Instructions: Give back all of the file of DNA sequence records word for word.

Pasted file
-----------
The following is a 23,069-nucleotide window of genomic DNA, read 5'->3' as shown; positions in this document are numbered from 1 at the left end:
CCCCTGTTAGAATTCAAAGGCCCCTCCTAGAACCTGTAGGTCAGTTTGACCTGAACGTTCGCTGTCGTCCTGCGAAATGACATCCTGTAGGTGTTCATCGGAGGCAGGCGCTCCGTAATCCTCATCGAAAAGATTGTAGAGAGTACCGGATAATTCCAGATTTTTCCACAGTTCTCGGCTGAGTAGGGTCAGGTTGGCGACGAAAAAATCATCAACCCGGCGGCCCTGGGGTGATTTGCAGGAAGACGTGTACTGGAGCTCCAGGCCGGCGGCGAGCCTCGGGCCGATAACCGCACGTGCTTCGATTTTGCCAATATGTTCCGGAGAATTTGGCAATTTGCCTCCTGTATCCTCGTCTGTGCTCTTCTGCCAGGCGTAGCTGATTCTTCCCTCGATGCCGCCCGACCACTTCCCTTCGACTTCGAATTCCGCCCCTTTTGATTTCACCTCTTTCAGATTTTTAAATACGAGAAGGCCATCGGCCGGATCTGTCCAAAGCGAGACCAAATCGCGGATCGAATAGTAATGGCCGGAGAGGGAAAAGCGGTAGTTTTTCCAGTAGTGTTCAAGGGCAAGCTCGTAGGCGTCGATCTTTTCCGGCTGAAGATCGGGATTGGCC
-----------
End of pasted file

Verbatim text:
The following is a 23,069-nucleotide window of genomic DNA, read 5'->3' as shown; positions in this document are numbered from 1 at the left end:
CCCCTGTTAGAATTCAAAGGCCCCTCCTAGAACCTGTAGGTCAGTTTGACCTGAACGTTCGCTGTCGTCCTGCGAAATGACATCCTGTAGGTGTTCATCGGAGGCAGGCGCTCCGTAATCCTCATCGAAAAGATTGTAGAGAGTACCGGATAATTCCAGATTTTTCCACAGTTCTCGGCTGAGTAGGGTCAGGTTGGCGACGAAAAAATCATCAACCCGGCGGCCCTGGGGTGATTTGCAGGAAGACGTGTACTGGAGCTCCAGGCCGGCGGCGAGCCTCGGGCCGATAACCGCACGTGCTTCGATTTTGCCAATATGTTCCGGAGAATTTGGCAATTTGCCTCCTGTATCCTCGTCTGTGCTCTTCTGCCAGGCGTAGCTGATTCTTCCCTCGATGCCGCCCGACCACTTCCCTTCGACTTCGAATTCCGCCCCTTTTGATTTCACCTCTTTCAGATTTTTAAATACGAGAAGGCCATCGGCCGGATCTGTCCAAAGCGAGACCAAATCGCGGATCGAATAGTAATGGCCGGAGAGGGAAAAGCGGTAGTTTTTCCAGTAGTGTTCAAGGGCAAGCTCGTAGGCGTCGATCTTTTCCGGCTGAAGATCGGGATTGGCC